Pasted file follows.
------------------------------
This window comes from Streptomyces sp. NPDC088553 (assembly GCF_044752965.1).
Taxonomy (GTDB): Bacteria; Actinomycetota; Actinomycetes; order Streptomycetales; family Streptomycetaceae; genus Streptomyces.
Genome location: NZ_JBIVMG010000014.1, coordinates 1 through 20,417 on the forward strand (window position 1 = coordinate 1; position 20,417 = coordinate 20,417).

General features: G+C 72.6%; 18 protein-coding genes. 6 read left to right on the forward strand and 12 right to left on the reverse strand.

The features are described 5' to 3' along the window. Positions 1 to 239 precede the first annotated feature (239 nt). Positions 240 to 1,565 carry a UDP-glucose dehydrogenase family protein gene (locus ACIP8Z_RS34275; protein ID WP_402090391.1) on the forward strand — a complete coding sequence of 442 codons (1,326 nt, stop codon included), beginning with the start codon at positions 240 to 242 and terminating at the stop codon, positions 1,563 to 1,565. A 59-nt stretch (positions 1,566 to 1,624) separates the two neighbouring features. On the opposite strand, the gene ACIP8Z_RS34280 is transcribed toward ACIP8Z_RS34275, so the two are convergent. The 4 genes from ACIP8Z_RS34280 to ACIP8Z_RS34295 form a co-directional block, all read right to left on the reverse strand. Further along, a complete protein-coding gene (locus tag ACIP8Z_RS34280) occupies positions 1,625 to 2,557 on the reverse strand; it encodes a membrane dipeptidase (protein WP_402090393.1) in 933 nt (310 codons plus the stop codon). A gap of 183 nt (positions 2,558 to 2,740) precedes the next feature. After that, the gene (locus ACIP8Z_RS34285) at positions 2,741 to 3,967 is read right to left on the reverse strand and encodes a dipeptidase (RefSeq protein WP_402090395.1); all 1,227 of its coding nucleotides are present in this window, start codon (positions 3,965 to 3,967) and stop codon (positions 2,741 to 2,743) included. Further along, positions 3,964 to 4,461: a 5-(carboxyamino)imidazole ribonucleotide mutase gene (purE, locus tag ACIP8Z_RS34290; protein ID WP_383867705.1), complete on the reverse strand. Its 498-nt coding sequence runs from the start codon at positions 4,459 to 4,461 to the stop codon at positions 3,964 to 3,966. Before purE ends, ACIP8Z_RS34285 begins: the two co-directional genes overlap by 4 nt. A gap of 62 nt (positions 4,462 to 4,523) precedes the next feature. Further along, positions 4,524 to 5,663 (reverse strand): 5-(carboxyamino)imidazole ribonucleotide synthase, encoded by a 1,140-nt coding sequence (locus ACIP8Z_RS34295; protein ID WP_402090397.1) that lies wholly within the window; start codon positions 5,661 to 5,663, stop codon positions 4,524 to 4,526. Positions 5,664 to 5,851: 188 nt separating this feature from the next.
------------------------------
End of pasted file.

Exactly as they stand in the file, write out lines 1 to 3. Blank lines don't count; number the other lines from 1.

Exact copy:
This window comes from Streptomyces sp. NPDC088553 (assembly GCF_044752965.1).
Taxonomy (GTDB): Bacteria; Actinomycetota; Actinomycetes; order Streptomycetales; family Streptomycetaceae; genus Streptomyces.
Genome location: NZ_JBIVMG010000014.1, coordinates 1 through 20,417 on the forward strand (window position 1 = coordinate 1; position 20,417 = coordinate 20,417).